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Following Court decisions in a number of recent cases-notably Anns v. London Borough of Merton-the period of time during which a chartered structural engineer could find himself answerable in tort on a charge of negligence appears to have been stretched to infinity. Although this ‘beyond the grave’ responsibility has not been tested, there can be no doubt that the current state of the law in this respect is, to say the least, uncertain.
Engineers working in the building and construction industries have always had to be aware of and take precautions against, the potential aggressiveness of soil contaminants such assulphates to the materials they use. They also need to be actively concerned about possible hazards to site investigation teams and to construction workers (the construction industry is always a high-risk industry), and to the environment, e.g. movement of contaminated materials may cause water pollution, etc. The presence of contaminants may also circumscribe solutions to engineering problems such as the choice of methods of ground improvement or selection of foundation designs. M.A. Smith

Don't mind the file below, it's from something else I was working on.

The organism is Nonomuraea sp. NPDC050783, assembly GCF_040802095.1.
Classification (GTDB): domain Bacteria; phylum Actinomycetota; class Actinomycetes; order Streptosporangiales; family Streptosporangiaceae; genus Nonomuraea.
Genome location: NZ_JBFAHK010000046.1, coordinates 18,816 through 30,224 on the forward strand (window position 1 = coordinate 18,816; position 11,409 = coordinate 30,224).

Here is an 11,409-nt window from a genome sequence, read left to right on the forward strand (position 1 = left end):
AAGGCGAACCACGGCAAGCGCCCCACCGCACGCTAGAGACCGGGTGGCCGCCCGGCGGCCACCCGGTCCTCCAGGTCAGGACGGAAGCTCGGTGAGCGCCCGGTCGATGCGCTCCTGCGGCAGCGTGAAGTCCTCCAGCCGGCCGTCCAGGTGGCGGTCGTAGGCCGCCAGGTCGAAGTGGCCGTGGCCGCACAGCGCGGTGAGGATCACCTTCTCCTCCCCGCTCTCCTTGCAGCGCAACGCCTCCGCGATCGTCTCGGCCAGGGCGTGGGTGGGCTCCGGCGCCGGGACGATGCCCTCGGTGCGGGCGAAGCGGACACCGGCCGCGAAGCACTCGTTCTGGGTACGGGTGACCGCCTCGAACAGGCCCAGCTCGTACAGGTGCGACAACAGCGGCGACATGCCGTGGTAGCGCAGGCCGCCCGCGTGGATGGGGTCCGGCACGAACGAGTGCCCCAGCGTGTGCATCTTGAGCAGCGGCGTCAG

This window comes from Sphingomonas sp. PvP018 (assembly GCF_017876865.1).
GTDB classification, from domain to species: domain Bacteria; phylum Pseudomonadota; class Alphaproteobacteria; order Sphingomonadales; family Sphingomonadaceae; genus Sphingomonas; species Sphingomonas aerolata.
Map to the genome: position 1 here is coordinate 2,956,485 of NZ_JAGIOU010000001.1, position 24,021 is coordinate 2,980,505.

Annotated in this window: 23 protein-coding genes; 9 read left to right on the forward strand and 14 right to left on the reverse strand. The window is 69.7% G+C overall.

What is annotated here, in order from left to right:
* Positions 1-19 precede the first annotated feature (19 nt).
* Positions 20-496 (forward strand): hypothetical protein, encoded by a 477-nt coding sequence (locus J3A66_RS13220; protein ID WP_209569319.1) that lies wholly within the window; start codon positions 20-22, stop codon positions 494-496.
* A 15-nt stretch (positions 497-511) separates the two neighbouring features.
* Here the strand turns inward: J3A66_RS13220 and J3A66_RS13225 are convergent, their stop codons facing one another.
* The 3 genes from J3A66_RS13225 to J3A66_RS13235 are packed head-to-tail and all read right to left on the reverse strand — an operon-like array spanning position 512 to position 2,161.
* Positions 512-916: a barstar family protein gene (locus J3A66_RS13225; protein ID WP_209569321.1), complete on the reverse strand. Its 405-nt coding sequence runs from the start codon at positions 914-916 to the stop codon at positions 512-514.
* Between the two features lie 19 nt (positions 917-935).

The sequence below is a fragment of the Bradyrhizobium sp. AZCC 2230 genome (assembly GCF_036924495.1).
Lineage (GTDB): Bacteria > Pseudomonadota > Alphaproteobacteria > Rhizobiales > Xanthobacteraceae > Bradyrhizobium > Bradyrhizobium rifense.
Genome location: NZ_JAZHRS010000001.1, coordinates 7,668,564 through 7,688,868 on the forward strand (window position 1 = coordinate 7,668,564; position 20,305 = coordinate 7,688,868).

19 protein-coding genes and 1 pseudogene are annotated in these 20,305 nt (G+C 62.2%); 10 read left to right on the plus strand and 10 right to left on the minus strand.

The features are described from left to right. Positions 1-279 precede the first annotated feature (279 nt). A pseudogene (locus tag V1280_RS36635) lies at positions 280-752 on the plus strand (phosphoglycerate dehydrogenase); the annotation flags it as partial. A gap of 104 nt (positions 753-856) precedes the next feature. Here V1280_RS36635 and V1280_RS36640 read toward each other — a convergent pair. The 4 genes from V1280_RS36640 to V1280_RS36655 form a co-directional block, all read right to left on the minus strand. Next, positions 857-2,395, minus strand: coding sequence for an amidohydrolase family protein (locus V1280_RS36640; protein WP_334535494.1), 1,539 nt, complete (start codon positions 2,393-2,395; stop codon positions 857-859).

The design and reconstruction of the dome of the Church of the Holy Sepulchre is discussed. Fire and earthquakes had caused progressive deterioration since 1927, to the 100-year-old structure. It was originally built by the Russians, using prefabricated wrought-iron arches which supported inner and outer mortar shells, the latter being lead covered. I.H. Reith